Logistic Regression - Predicted Probabilities with unknown variables

Hi all,

I'm wondering about how to calculate predicted probabilities using a binary logistic regression model when one or more of the variables in the model is unknown.

For example, say I built a model to determine whether or not someone will own a car which uses the following:
- Age, where the outcome is 0 = over 25 years of age, 1 = below 25
- Gender, where 0 = male, 1 = female
- Home proximity to work where the outcome is divided categorically, 0= less than 10 km, 1 = 10-30 km, 2 = over 30 km
- Household income, where 0 = 0- $30,000 , 1 = $30,000 - $60,000, 3 = $Over 60,000

Now, if someone asks me to calculate the predicted probability for someone owning a car given their age, gender, and income, yet they want to know without specifying home proximity. Can this be accomplished? Can I use my model to predict this outcome holding home proximity constant?

Would I also be able to do a predicted probability when more than one variable is missing (say home proximity and gender)?

Thank you in advance!
Unfortunately no. You must have all cases to do prediction. Sometimes missing may fill by mean or median but this is possibile only with countinous variables. If you will MUST predict something, try using a mode value estimated form validation data set.


Less is more. Stay pure. Stay poor.
The model was built with all of the variable data. Logistic regression usually employs listwise deletion, meaning if a value is missing for a variable that whole subject is discarded. Thus, if you estimate a predicted probability and excluded the variable that is missing in your formula - like above, it would actually be set to the reference value, even though you left it out of your equation. There are two key concepts: interpolation and extrapolation. The first is estimating a value that would have fallen within the data you have, say age 55, when your dataset had subjects aged 53 and 56, so you are assuming a linear relationship for 55 and that it would be correct to estimate it. Now the latter is for values outside of your data, so age = 89, when your highest dataset value was 56, so it is dangerous to predict for 89 since it is so far outside the scope of your data. Your problem is neither of these, since you don't even know the age. Sorry, I am just using age as an example.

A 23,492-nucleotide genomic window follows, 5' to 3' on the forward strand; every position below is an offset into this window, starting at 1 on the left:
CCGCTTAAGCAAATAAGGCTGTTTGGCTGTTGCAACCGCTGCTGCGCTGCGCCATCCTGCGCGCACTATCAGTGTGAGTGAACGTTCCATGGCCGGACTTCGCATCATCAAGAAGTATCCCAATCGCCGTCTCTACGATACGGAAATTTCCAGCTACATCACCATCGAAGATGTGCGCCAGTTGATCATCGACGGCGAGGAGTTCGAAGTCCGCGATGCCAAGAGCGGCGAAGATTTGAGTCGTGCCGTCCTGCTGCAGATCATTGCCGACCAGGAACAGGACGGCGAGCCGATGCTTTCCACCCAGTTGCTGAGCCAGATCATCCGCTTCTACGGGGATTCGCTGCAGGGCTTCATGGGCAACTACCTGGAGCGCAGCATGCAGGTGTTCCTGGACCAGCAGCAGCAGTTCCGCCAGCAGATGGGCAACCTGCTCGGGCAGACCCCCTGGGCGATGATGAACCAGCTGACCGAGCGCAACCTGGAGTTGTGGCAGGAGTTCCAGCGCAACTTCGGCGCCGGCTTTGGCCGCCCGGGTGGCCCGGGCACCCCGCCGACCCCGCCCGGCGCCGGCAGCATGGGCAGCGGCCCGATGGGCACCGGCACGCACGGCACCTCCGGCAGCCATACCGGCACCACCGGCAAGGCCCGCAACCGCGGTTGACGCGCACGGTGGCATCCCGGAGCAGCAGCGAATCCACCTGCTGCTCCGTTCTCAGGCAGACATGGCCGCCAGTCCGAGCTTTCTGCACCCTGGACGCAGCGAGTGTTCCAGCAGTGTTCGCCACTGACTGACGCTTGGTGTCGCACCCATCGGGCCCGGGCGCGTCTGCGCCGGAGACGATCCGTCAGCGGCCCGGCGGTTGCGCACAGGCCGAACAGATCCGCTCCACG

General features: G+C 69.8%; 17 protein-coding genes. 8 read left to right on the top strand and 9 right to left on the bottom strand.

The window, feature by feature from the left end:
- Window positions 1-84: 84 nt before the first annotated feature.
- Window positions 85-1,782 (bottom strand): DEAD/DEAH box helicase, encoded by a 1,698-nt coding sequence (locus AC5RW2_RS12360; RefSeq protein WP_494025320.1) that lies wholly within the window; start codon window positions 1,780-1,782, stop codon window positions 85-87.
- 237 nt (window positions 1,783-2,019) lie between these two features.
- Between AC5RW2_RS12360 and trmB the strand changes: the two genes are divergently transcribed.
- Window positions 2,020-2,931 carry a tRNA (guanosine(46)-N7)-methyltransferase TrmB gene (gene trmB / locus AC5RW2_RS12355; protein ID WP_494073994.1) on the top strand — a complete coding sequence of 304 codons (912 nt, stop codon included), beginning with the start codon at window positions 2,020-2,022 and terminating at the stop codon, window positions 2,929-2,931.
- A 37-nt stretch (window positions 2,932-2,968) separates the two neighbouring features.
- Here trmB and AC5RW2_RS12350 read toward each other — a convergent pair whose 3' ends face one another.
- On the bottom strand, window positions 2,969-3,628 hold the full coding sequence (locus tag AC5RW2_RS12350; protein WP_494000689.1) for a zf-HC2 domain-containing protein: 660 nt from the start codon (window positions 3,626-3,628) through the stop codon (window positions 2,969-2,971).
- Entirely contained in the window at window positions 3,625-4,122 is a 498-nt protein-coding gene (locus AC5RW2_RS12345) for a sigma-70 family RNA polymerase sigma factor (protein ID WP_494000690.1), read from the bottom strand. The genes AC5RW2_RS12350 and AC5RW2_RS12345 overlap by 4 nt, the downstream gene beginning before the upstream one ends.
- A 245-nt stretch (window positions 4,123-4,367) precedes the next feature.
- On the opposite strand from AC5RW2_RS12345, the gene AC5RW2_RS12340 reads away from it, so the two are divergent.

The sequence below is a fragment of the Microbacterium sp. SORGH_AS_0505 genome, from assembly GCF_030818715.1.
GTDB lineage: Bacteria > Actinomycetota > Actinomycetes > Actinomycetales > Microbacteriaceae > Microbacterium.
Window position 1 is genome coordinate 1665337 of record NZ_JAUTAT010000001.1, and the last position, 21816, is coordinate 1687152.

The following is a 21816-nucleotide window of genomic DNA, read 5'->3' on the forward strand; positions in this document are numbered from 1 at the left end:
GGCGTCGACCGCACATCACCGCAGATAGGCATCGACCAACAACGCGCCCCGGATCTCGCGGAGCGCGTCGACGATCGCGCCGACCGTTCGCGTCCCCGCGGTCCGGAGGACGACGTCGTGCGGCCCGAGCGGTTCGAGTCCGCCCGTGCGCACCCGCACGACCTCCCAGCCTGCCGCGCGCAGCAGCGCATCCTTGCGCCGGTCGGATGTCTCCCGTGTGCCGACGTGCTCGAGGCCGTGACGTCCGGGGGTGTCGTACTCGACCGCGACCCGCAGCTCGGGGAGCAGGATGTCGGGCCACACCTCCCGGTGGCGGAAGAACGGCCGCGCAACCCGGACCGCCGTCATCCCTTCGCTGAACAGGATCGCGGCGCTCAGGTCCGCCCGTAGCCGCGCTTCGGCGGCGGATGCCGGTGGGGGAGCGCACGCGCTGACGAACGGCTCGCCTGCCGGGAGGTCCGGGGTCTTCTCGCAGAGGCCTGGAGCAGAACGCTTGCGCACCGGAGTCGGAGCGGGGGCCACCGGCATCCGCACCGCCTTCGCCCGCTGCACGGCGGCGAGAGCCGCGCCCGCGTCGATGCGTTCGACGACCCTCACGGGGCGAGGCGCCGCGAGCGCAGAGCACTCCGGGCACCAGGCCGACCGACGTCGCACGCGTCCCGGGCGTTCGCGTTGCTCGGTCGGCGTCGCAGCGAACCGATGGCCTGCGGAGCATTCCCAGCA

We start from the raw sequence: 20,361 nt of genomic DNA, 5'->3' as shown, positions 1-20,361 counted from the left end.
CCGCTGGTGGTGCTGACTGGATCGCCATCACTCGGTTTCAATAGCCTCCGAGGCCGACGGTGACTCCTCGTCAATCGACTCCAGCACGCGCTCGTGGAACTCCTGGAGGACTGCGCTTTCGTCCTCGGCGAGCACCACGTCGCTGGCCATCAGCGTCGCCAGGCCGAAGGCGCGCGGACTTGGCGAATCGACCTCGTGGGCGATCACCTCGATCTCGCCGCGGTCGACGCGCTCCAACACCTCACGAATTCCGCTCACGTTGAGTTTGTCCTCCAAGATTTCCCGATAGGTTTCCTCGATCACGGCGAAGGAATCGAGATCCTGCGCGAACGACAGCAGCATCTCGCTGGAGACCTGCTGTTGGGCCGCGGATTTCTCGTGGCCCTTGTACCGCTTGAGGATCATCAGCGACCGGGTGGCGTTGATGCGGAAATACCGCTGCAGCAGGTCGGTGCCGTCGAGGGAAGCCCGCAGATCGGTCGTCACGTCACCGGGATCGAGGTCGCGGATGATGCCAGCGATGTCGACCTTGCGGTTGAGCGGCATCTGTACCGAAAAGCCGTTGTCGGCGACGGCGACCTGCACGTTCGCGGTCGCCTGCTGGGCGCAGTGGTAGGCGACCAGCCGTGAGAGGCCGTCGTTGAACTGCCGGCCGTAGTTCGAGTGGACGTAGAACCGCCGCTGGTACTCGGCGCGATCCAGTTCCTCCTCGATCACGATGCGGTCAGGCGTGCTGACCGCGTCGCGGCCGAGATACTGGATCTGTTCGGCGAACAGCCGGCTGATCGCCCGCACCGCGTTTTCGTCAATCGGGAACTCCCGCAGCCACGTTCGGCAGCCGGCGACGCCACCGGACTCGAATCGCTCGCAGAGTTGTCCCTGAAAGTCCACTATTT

A wonky option may be to rerun the model without the missing variable, to get an estimate. So exclude that term in the model. It may be interesting to see if the variables you left in the model change much, so whether they truly are independent of the other variates that didn't have missing data. If they don't change much, that is a good thing. You could then get your estimate. However, you cannot compare that estimate or reference it to the other estimates, since they come from two different models.

Another option is to impute all of the missing values and run the full model on all of the imputes and pool your results. You could then statistically assume a value for the missingness and use your new estimates in your equation that does include the term in the model.